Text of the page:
We met Hanna at the recent London Fashion Week, Positive Fashion Showrooms and instantly fell in love with her luxury womenswear. Made to order in London, from pattern to execution, Hanna’s garments are a beautiful example of uncompromising craftsmanship.

In this podcast we find out what impact growing up in Germany’s Bavarian countryside still has today on Hanna’s approach to her life and work. We also discuss her training at the Berlin Opera House and London College of Fashion, plus what she has learnt from working with Mary Katrantzou, Maria Grachvogel, Gabriela Hearst and on Alexander McQueen’s McQ collection.

We are very happy to share Hanna’s first-ever podcast interview.

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08/14/19 • 40 min

Human interaction can appear unrelated to processes and technology systems yet, they are in fact inextricably linked. I have been told previously in relation to fashion supply chains and transparency tools that ‘people are messy and you can’t make them conform’. However, I believe with the right tools, support and motivation people can enjoy working efficiently. If technology can make our lives and businesses more effective and profitable then, what’s not to love.

Issues arise when technology has been created without a deep understanding of the complexities of why and how people carry out their work in a certain manner. For example, is tradition or culture driving a process, or is there no access or desire to use alternative machinery, electricity or the internet. No matter how good your real-time data-driven technology platform is, if there’s no internet it’s not going to work.

Fortunately, Flora Davidson Co-founder of SupplyCompass, a transparent fashion sourcing platform, made sure she did her research before launching her business. Living in India for two years and spending time with people at all job levels in over 200 garment factories has givenFlora a unique insight into the way factories work. She understands the cause of any production issues and how to help solve those issues, not only for the factory but for the SME fashion brands they work with too.

SupplyCompass act as a ‘matchmaker’ between factory and brand. Capability and longterm vision are taken into consideration before a match is created. This ensures the right factory is paired with the right brand to develop a great product and strong relationship. Both factory and brand work in a standardised and transparent way that cuts down miss-understandings and speeds up production.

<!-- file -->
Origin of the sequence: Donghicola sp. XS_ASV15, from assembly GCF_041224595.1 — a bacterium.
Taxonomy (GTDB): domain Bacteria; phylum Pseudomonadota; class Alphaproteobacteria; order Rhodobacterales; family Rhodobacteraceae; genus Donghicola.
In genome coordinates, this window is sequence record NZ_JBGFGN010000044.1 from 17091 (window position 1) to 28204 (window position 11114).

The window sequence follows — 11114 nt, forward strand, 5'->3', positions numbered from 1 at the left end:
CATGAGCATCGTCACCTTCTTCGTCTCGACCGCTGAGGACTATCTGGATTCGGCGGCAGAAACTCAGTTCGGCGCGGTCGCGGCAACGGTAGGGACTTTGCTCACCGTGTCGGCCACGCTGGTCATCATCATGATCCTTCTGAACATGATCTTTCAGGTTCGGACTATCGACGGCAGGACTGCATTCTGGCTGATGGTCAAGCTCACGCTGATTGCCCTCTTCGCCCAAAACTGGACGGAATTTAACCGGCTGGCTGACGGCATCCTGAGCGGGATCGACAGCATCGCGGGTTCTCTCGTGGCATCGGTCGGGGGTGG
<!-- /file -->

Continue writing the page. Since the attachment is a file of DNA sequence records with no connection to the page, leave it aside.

We have come to associate the term ‘fast’ in relation to fashion as negative. However, speed is not necessarily a bad thing. Speed can mean more efficient, better use of resources and fabrics resulting in less waste. And it can also mean that businesses make more profit. SupplyCompass aims to make sourcing faster, leaner and more responsible. Their product development (roadmap) is driven by problem-solving, rather than purely to innovate. They have built a product people genuinely want and will use. If we applied this approach to all fashion design - rather than creating collections then marketing and selling them to customers who up until now have not been involved in the design process - we’d see fewer returns and arguably a more sustainable fashion industry.

Both quantitative and qualitative research has been key to the success of SupplyCompass. Flora’s research approach was honed whilst working at Flamingo, a global strategic insight consultancy, who ‘believe that culture is essential to understanding your business, your opportunities and your future, not only because it’s fascinating, but because it’s genuinely useful’. During her time at Flamingo, Flora worked for clients including Adidas, across Brazil, America and France.

Being able to navigate the intricacies of people’s behaviour and turn those intricacies into a unified system, technology platform and business is forming a firm foundation for SupplyCompass’ future. Perhaps this is why Flora and Co-founder & CEO Augustus (Gus) Bartholomew have recently secured £1.5m in Venture Capital (VC) funding from Episode 1 Ventures, who have previously invested in Zoopla, Triptease and Shazam.

Join us for this podcast where Flora and I talk about:

  • Why strong relationships are at the heart of the SupplyCompass’ business and product development
  • How Flora has built a business that supports transparency in fashion